10/15 Movie Trip

Paul McGuire Grimes, creator of Paul’s Trip to the Movies, sits down with the original scream queen – Jamie Lee Curtis.


HALLOWEEN KILLS (in theaters, Peacock)

Michael Myers is back for more bloodshed in Haddonfield in Halloween Kills. Director David Gordon Green’s new Halloween trilogy kicked off in 2018 picking up with Laurie Strode, the final girl played by the legendary Jamie Lee Curtis, forty years after Michael Myers killed her friends. Halloween Kills picks up the very same night that the 2018 Halloween left off. This same tactic was used for the original sequel. Laurie, her daughter Karen, and granddaughter Allison believe they’ve trapped Michael in the basement of Laurie’s house that’s now up in flames. What they don’t know is that he’s escaped. Word travels fast in Haddonfield that Michael Myers has returned all these years later and members of this town rally together hoping to stop him once and for all.

With this being the second part of the new trilogy that does also connect to the original 1978 film, you really can’t go into this one without having some knowledge of Laurie Strode and her forty-year fight with Michael Myers. Not only does this film pick up on the very same night in 2018, but the writing team have more to say about what all happened back in 1978.

Halloween Kills is less about Laurie and more about Haddonfield as a community. There’s a mob mentality with them in what they believe and how they respond is all based on trauma and fear. They latch on to what they think to be true leading to pure chaos and anarchy. There’s a scene that feels very reminiscent of the anger and violent actions during the January 6 insurrection and yet this was filmed long before that event occurred.

The 2018 film was violent like any slasher film would be but it felt reigned in matching the approach John Carpenter took with his film in 1978. David Gordon Green goes all out for Halloween Kills following “the rules of a sequel” as the body count is exponentially higher and the kills are gruesome, vicious, and much more brutal than you’d expect. It’s apparent that Michael Myers is full of rage and won’t be stopped. The violence isn’t all that different from any other slasher films, but it’s a stark contrast from what some have appreciated with the original Halloween.

There are interesting themes and concepts that resonate, but this film will only appeal to those who are already invested in the Halloween franchise or in scary movies. It ends on a big cliffhanger and a massive body count.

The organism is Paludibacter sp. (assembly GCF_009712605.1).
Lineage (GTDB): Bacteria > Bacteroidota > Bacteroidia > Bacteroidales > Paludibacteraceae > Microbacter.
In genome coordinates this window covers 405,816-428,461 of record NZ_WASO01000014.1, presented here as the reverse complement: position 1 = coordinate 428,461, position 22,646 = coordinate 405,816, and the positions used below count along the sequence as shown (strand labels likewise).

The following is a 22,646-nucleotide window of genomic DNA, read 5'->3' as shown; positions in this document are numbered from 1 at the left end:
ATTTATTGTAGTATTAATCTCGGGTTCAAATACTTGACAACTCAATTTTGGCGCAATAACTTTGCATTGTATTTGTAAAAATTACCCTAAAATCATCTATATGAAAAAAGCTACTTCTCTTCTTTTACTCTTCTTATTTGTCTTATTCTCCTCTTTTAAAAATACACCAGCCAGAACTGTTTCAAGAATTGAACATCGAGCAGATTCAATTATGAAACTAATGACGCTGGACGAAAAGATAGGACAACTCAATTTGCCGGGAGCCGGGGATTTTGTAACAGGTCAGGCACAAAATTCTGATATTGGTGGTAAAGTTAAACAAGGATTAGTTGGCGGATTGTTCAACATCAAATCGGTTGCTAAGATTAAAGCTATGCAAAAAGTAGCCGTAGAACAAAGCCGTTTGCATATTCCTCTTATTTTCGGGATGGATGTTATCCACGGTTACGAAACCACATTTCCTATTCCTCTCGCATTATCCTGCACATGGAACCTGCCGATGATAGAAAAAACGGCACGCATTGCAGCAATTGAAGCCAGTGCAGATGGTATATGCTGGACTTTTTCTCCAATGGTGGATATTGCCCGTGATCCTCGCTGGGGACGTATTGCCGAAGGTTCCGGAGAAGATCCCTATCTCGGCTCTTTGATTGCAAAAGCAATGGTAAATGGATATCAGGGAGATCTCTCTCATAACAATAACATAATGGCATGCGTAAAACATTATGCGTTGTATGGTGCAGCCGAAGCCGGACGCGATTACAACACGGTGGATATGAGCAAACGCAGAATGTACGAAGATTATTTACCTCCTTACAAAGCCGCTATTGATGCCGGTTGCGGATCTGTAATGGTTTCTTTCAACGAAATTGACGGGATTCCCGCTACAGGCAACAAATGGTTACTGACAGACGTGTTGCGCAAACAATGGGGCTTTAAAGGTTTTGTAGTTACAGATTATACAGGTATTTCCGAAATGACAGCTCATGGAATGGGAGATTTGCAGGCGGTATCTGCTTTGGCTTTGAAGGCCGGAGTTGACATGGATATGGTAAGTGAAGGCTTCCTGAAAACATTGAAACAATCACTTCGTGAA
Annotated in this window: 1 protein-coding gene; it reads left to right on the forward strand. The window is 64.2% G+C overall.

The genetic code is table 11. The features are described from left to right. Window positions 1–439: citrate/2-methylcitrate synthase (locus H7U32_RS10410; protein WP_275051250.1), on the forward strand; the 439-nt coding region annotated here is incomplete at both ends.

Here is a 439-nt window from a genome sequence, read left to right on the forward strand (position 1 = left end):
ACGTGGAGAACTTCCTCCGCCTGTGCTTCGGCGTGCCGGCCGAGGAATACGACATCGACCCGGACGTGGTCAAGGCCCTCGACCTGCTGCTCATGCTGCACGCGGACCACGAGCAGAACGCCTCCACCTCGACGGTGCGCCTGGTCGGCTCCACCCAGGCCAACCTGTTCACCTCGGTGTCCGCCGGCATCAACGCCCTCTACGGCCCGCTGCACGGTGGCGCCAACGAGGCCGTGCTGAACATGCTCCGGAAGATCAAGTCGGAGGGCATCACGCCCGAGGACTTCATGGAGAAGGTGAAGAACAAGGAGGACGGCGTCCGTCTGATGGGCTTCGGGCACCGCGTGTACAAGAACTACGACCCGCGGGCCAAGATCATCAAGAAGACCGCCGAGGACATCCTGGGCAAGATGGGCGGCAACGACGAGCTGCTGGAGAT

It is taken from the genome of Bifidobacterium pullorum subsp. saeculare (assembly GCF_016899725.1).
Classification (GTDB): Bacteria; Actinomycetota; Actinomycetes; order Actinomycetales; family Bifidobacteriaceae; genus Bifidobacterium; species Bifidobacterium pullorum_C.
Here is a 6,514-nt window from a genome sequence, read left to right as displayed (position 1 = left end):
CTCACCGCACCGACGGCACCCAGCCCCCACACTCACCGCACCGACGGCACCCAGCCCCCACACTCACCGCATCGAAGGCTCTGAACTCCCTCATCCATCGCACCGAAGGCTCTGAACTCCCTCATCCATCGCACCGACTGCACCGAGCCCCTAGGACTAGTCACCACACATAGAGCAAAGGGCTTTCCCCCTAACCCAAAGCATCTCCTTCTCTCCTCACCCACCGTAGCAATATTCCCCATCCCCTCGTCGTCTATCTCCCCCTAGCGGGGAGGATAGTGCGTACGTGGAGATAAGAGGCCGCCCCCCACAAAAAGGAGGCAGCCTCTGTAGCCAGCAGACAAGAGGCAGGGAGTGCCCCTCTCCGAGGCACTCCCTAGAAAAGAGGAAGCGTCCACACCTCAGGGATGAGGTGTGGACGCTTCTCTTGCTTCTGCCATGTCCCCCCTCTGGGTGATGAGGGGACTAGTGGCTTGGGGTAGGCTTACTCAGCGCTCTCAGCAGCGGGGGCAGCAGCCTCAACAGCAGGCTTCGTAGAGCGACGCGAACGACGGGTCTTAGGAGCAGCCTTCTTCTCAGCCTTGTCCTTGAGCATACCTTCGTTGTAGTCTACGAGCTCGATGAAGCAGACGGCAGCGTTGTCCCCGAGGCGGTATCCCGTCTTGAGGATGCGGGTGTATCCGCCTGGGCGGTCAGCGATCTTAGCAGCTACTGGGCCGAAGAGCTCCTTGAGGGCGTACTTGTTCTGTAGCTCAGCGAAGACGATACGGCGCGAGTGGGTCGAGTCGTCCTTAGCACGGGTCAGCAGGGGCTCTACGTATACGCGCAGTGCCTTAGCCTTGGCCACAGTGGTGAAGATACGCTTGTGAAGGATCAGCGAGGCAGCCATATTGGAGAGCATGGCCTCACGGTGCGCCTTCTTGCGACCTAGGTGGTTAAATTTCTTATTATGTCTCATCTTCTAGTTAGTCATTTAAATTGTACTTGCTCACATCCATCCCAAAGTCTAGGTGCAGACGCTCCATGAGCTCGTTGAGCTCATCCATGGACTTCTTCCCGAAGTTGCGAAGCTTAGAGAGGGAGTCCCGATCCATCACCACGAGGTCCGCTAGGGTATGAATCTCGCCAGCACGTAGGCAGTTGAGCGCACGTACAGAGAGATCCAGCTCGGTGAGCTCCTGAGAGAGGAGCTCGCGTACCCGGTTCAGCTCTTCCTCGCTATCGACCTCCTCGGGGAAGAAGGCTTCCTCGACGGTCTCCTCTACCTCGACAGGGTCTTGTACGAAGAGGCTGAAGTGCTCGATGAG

THE LAST DUEL (in theaters)

The Last Duel is based on a true story from the medieval era in Paris 1386. Matt Damon’s character Jean de Carrouges is a self-assured knight not afraid of battle or claiming what he believes to be his. He loses out on a piece of land and believes his best friend and squire, Jacques de Gris, has something to do with it. His anger toward Jacques grows even stronger after his wife, Marguerite, claims she was raped by Jacques. Jean wanted Jacques to be held accountable. Their fate made its way from Count Pierre to King Charles VI who decided a trial by combat would settle the dispute between the two men.

The writing team of Matt Damon, Ben Affleck, and Nicole Holofcener have taken the book by Eric Jager and have told this sensitive narrative involving a violent rape through three different perspectives, Jean De Carrouges, Jacques de Gris, and ending on Marguerite’s. Each section is labeled “The Truth According to…” with the action varying slightly through each character’s perspective.

As we switch to Jacques and Marguerite’s truths, it becomes a fascinating character study in how we see ourselves versus how others see us giving Matt Damon and Adam Driver different shades to play with in their characters. It’s clear Ben Affleck is having a ball as Count Pierre. He dons bleached blonde hair and is loving the rich and lavish lifestyle that comes with a certain amount of power.

While the men are strong, The Last Duel rightfully belongs to Jodie Comer’s staggering performance as Marguerite that drives home what this story is saying. Her chapter was written by Nicole Hofocener which gives it that needed authenticity to tell Marguerite’s story accurately.

Ridley Scott never shies away from the brutal and relentless nature of what happens to Marguerite. Some may say it’s too far, but that’s the point. His visceral way of capturing the violent and aggressive act reminds the audience how little has changed since the late 1300s in how we view and believe women’s stories of sexual assault.

With questions regarding consent, the denial of charges, and the public trial, it’s not hard to be reminded of the dialogue and action that’s come out of the #MeToo era.

The trio of perspectives adds an eye-opening reality ending on the most powerful one. It should sit with you as Ridley Scott has made another strong film in his lengthy career.


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